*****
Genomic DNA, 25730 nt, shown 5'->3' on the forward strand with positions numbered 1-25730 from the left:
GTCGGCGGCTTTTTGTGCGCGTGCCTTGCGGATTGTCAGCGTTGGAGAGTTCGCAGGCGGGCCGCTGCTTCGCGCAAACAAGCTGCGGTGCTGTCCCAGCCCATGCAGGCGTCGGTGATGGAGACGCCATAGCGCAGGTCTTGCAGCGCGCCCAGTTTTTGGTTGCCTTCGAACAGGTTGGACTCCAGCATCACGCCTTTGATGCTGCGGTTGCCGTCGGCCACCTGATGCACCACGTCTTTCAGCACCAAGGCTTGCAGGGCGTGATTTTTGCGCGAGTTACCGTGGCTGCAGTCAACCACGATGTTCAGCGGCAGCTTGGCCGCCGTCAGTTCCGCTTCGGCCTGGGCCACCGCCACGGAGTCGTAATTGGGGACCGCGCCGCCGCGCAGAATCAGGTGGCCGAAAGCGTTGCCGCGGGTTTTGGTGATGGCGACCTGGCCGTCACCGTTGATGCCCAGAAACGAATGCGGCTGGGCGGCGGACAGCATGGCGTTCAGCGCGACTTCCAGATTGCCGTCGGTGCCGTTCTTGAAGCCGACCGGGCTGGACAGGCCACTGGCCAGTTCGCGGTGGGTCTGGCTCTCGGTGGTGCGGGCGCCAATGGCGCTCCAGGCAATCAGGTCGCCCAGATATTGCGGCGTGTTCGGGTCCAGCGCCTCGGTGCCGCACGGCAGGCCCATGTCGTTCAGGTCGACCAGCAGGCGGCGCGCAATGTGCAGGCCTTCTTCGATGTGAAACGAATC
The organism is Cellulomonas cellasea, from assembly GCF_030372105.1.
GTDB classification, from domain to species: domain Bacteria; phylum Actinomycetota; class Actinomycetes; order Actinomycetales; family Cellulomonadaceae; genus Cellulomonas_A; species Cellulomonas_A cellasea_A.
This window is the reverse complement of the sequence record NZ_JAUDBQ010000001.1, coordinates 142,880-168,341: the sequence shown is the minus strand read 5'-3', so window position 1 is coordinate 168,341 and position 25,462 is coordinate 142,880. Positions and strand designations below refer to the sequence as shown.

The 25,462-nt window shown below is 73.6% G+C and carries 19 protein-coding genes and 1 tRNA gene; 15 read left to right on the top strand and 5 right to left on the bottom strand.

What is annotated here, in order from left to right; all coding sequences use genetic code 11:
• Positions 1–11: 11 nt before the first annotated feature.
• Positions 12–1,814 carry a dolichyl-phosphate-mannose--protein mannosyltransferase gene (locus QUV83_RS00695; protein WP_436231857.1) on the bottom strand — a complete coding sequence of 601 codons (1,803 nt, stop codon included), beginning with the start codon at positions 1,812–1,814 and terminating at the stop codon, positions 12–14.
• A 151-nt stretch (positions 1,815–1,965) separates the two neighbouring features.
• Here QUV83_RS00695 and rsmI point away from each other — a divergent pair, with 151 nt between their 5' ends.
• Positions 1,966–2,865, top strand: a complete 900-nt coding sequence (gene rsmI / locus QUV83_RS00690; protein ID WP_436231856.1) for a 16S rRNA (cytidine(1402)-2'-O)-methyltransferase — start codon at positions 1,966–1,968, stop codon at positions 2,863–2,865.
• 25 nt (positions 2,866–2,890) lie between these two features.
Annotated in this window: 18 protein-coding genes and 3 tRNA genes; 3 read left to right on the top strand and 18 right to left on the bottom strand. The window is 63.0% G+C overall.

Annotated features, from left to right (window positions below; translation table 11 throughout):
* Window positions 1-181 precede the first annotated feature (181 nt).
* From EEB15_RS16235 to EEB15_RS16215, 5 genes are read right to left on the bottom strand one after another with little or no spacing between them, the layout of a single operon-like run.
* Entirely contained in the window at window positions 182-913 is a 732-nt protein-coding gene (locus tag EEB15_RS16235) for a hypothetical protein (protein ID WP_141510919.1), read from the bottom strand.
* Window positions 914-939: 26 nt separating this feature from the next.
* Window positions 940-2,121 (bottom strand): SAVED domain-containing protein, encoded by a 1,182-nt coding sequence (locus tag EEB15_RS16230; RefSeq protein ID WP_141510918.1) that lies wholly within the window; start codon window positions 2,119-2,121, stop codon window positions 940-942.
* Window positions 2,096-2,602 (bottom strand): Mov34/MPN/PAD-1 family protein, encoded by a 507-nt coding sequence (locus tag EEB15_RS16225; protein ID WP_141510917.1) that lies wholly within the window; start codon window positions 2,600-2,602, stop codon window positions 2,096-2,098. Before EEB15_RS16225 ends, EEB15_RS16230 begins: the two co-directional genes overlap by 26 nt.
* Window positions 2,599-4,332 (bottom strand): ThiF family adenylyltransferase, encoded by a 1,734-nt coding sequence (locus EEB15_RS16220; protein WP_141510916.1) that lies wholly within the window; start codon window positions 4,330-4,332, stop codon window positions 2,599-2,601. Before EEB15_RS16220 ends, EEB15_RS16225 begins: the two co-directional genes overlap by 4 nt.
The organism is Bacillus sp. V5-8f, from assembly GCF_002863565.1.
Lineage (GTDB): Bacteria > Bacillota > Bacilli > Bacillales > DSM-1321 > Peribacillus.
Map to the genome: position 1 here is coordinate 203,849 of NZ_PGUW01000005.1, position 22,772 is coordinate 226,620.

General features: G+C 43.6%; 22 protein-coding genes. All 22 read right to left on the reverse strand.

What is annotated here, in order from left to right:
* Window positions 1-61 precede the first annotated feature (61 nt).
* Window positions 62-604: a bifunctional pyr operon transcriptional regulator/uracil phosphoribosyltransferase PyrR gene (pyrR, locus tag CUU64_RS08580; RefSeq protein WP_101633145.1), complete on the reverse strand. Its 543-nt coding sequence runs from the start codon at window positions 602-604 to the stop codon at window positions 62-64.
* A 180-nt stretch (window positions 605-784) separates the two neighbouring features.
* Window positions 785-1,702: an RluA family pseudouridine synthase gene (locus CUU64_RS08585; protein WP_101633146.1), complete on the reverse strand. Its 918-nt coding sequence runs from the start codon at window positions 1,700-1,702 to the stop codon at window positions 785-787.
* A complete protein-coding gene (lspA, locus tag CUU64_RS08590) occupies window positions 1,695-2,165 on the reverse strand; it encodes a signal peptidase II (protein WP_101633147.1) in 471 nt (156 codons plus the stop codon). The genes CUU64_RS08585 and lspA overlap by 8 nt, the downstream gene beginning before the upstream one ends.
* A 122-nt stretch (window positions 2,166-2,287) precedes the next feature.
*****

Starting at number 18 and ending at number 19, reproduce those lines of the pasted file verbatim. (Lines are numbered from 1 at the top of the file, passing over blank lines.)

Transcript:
* Entirely contained in the window at window positions 182-913 is a 732-nt protein-coding gene (locus tag EEB15_RS16235) for a hypothetical protein (protein ID WP_141510919.1), read from the bottom strand.
* Window positions 914-939: 26 nt separating this feature from the next.